Visually, Alias Grace is an absolute feast for the eyes. Harron's eye for how the right set conveys the meaning of a particular scene is surpassed in her industry only by Jane Campion and Guillermo Del Toro, and she dives into as much compositional depth as Del Toro does at his height.

Within Atwood’s massive oeuvre, Alias Grace never approaches the wild highs of her best fantasies. To be fair, it is not meant to. Still, I feel her more rambunctious, silly work tends to match our current period better. I wish Polley would work on Oryx & Crake, her undisputed masterpiece, or some of her more recent sex satires. Polley is such a strong writer that you stick with Alias Grace long after the characters seem to solidify into granite.

Eleanor Morrow is the senior contributor to This Recording.


In Which We Autistically Begin Our Career In Surgery


Showing Appreciation


The Good Doctor
creator David Shore

Shaun Murphy (Freddie Highmore) is a functioning autistic surgical student. In the first episode of The Good Doctor, he flies from Wyoming to San Jose, California to begin his first residency. Both places are much the same to him, and really to us, since we have never been to San Jose or Cheyenne, and there is nothing in The Good Doctor to recommend either.

When he lands at the San Jose airport, he witnesses a severe accident. A plane of glass falls on an African-American boy. Shards lodge in the boy's abdomen and enter his bloodstream; his neck is also slashed. A well-meaning doctor tries to help, but Shaun can see that he is doing it wrong, because autistic people have superpowers much like Superman's x-ray vision. Shaun immediately recalls information from medical textbooks he has pored over. He creates a makeshift valve to allow the boy to keep breathing, but not after stealing a knife from a gaggle of TSA agents.

After they see that their son has been saved by this weird white man, the parents of the boy give him a soft hug. Shaun is neither excited or disturbed by their outpouring of emotion. He does not seem to understand it at all, an unlikely reaction for a functioning autistic. Then again, if he bristled at their touch, how sympathetic would he be in the scenes that follow?


Shaun's benefactor is Aaron Glassman (Richard Schiff). He is president of the hospital to which the African-American boy is dispatched. Shaun follows, begging the doctors attending the case to give the child an echocardiogram. They won't do it, probably because they are racist. Or maybe not racist, since most of the residents at this hospital are individuals of color, but racist against autistic people.

In many other countries, individuals with developmental disabilities are being eliminated before they are even born. I would like to think that in America, we value genetic diversity, but The Good Doctor puts the lie to this entire concept, since Shaun's supervising Mexican-American surgeon Dr. Melendez (Nicholas Gonzalez) tells him, on his first day, that he will only be doing suction.


While it is certainly nice to see a hospital full of doctors from a diverse variety of backgrounds, The Good Doctor sort of writes itself into a political hole here. It is not really appropriate or convincing to identify these various individuals from disparate life experiences as all united in their intolerance of a white man. I say, "not appropriate," because it implies that coming from a particular place gives you no particular understanding of what it means to be an outsider in every context. I think that's a lie.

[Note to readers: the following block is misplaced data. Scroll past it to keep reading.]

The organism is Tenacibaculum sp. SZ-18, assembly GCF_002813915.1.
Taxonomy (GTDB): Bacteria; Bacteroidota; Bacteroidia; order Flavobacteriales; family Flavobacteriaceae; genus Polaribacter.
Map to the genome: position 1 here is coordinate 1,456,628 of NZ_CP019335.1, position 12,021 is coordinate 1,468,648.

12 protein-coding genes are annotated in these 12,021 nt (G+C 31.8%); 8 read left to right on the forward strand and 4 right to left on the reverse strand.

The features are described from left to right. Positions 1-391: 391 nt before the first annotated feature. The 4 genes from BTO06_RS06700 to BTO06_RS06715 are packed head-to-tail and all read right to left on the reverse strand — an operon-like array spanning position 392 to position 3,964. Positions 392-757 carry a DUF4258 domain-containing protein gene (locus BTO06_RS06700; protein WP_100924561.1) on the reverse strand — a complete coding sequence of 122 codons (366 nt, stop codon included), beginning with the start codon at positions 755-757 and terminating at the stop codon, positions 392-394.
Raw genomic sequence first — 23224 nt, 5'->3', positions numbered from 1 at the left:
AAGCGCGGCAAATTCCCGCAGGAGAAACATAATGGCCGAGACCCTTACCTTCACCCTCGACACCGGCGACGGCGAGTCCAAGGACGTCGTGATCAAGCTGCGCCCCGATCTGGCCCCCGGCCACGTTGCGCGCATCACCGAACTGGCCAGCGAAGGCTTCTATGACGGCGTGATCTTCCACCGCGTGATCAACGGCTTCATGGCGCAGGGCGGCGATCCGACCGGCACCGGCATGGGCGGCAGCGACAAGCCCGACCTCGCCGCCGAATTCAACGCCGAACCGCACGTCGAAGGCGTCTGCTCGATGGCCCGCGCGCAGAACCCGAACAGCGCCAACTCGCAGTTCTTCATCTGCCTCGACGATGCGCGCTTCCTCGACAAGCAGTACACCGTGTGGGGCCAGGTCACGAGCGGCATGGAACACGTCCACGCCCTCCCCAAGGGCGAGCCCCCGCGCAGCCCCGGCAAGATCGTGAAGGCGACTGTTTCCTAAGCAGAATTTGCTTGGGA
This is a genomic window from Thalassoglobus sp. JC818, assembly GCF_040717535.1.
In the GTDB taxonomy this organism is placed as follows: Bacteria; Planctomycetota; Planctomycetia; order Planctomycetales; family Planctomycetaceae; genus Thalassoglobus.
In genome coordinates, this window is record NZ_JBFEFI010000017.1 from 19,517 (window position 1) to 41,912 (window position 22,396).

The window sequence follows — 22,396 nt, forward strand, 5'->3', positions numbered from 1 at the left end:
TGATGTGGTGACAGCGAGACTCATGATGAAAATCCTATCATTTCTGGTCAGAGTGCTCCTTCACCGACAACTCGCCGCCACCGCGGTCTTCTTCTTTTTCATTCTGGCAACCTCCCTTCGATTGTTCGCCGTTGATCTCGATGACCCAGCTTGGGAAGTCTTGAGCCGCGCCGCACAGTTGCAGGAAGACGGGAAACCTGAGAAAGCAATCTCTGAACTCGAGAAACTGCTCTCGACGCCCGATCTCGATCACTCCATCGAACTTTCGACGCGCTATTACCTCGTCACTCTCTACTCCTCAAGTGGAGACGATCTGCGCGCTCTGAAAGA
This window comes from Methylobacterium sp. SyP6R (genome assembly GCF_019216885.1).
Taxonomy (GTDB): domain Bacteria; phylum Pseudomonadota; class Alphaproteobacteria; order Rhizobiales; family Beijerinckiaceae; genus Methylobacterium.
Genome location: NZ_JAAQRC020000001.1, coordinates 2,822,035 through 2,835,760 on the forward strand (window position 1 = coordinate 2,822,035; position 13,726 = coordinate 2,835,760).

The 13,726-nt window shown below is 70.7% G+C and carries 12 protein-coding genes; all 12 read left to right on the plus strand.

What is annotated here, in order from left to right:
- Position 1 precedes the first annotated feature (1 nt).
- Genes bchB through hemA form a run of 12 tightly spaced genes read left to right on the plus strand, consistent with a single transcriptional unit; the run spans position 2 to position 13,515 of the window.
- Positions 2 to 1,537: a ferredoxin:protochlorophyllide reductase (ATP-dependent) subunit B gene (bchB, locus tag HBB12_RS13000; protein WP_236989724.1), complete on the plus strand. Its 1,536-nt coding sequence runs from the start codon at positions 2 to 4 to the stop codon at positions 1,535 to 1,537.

As it happens, the actors who play Shaun's immediate superiors on The Good Doctor have a very specific background. Hill Harper, who portrays the head of surgery at the hospital, attended Harvard Law School. Gonzalez, who stars as the arrogant surgeon meant to be Shaun's supervisor, spent time at Oxford. I do not believe any of these people in real life would be intolerant of someone with autism, and it feels somewhat wrong to force them into positions where they have to pretend this.

Screen Shot 2017-09-27 at 5.21.13 PM

Shaun's character promulgates this contradiction in a scene with another resident, Claire Browne (Antonia Thomas). (Thomas is an English actress, borne of a Jamaican mother and a British father.) He says to her in the hospital's cafeteria, "The first time I met you, you were rude to me. The next time, you were nice to me. Which time were you pretending?"

In flashbacks we see that young Shaun (Graham Verchere) was essentially raised by his brother Steve (Dylan Kingwell). They live in a school bus for some reason, which seems slightly implausible, but not for Shaun, who asks if they can get a television. Steve says that they can't because they live in a school bus. Steve might be annoyed sometimes by his brother's autism, but in general he is remarkably good-natured about it.


In this inverted world, certain people are surgeons. Maybe it's great that they are, maybe some of them shouldn't be. It is not up to us to judge, whether we are white or Mexican-American or African-American, since we can never truly know the subjectivity of another person. We must only show our appreciation, our happiness that another person, who exists at the behest of something larger than ourselves, lurks behind the mask of the everyday. In this regular-ish place, superpowers are always secret.

Or maybe the only superpower that Freddie Highmore's character actually has is that he is white, and the rest is just a distracting backstory.

Eleanor Morrow is the senior contributor to This Recording.